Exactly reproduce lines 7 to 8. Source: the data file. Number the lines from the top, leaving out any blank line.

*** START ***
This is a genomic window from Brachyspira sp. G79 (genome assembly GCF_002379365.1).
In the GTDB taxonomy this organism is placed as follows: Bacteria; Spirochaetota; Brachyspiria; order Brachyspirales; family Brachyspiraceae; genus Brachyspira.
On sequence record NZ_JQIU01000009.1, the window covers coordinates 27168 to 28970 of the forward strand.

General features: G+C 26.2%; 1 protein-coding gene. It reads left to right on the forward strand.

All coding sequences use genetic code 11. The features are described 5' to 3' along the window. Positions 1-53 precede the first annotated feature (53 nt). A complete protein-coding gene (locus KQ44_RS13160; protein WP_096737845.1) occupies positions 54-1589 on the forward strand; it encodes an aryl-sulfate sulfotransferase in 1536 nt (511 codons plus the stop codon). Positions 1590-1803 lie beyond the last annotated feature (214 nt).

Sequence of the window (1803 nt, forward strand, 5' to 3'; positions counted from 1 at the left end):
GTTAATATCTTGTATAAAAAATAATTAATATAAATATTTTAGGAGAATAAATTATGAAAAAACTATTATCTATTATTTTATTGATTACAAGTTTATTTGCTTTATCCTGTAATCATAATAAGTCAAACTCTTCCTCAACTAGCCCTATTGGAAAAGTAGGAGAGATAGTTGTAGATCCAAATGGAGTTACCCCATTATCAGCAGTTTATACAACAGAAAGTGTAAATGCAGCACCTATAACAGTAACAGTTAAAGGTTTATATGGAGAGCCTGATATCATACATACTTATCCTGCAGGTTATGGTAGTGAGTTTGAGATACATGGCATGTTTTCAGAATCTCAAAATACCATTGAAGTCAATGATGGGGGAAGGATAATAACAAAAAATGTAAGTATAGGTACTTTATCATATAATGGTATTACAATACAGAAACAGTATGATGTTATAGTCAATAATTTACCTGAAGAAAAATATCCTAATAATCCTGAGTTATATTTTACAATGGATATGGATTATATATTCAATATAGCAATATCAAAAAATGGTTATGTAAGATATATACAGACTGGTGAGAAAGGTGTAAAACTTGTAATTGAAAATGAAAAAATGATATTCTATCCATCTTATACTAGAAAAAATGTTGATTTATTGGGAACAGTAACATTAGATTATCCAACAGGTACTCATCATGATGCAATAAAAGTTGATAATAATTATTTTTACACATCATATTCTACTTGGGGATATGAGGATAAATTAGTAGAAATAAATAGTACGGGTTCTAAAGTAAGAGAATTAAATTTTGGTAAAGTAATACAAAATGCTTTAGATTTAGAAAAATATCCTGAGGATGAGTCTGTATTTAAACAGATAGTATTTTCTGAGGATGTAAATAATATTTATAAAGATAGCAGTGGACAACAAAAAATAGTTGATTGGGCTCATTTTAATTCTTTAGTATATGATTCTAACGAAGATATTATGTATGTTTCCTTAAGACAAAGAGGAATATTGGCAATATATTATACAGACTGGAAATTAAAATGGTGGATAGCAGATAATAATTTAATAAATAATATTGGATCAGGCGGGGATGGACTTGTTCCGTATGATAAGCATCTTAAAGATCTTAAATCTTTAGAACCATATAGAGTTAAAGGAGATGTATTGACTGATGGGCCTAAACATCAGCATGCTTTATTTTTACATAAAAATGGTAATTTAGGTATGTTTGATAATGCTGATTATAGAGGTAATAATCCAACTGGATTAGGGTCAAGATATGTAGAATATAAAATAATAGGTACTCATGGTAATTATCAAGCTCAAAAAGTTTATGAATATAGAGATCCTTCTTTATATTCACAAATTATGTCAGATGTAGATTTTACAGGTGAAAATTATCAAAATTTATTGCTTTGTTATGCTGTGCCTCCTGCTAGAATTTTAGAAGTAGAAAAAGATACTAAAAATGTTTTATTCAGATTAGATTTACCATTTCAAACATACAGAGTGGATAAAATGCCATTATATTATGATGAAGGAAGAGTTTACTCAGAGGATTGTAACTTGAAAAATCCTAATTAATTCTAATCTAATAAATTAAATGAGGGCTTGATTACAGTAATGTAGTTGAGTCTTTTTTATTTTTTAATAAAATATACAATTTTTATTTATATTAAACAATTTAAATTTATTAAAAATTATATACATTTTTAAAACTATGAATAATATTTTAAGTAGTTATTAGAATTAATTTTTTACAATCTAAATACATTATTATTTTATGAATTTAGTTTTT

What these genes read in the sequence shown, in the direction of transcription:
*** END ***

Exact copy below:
GTTAATATCTTGTATAAAAAATAATTAATATAAATATTTTAGGAGAATAAATTATGAAAAAACTATTATCTATTATTTTATTGATTACAAGTTTATTTGCTTTATCCTGTAATCATAATAAGTCAAACTCTTCCTCAACTAGCCCTATTGGAAAAGTAGGAGAGATAGTTGTAGATCCAAATGGAGTTACCCCATTATCAGCAGTTTATACAACAGAAAGTGTAAATGCAGCACCTATAACAGTAACAGTTAAAGGTTTATATGGAGAGCCTGATATCATACATACTTATCCTGCAGGTTATGGTAGTGAGTTTGAGATACATGGCATGTTTTCAGAATCTCAAAATACCATTGAAGTCAATGATGGGGGAAGGATAATAACAAAAAATGTAAGTATAGGTACTTTATCATATAATGGTATTACAATACAGAAACAGTATGATGTTATAGTCAATAATTTACCTGAAGAAAAATATCCTAATAATCCTGAGTTATATTTTACAATGGATATGGATTATATATTCAATATAGCAATATCAAAAAATGGTTATGTAAGATATATACAGACTGGTGAGAAAGGTGTAAAACTTGTAATTGAAAATGAAAAAATGATATTCTATCCATCTTATACTAGAAAAAATGTTGATTTATTGGGAACAGTAACATTAGATTATCCAACAGGTACTCATCATGATGCAATAAAAGTTGATAATAATTATTTTTACACATCATATTCTACTTGGGGATATGAGGATAAATTAGTAGAAATAAATAGTACGGGTTCTAAAGTAAGAGAATTAAATTTTGGTAAAGTAATACAAAATGCTTTAGATTTAGAAAAATATCCTGAGGATGAGTCTGTATTTAAACAGATAGTATTTTCTGAGGATGTAAATAATATTTATAAAGATAGCAGTGGACAACAAAAAATAGTTGATTGGGCTCATTTTAATTCTTTAGTATATGATTCTAACGAAGATATTATGTATGTTTCCTTAAGACAAAGAGGAATATTGGCAATATATTATACAGACTGGAAATTAAAATGGTGGATAGCAGATAATAATTTAATAAATAATATTGGATCAGGCGGGGATGGACTTGTTCCGTATGATAAGCATCTTAAAGATCTTAAATCTTTAGAACCATATAGAGTTAAAGGAGATGTATTGACTGATGGGCCTAAACATCAGCATGCTTTATTTTTACATAAAAATGGTAATTTAGGTATGTTTGATAATGCTGATTATAGAGGTAATAATCCAACTGGATTAGGGTCAAGATATGTAGAATATAAAATAATAGGTACTCATGGTAATTATCAAGCTCAAAAAGTTTATGAATATAGAGATCCTTCTTTATATTCACAAATTATGTCAGATGTAGATTTTACAGGTGAAAATTATCAAAATTTATTGCTTTGTTATGCTGTGCCTCCTGCTAGAATTTTAGAAGTAGAAAAAGATACTAAAAATGTTTTATTCAGATTAGATTTACCATTTCAAACATACAGAGTGGATAAAATGCCATTATATTATGATGAAGGAAGAGTTTACTCAGAGGATTGTAACTTGAAAAATCCTAATTAATTCTAATCTAATAAATTAAATGAGGGCTTGATTACAGTAATGTAGTTGAGTCTTTTTTATTTTTTAATAAAATATACAATTTTTATTTATATTAAACAATTTAAATTTATTAAAAATTATATACATTTTTAAAACTATGAATAATATTTTAAGTAGTTATTAGAATTAATTTTTTACAATCTAAATACATTATTATTTTATGAATTTAGTTTTT

What these genes read in the sequence shown, in the direction of transcription: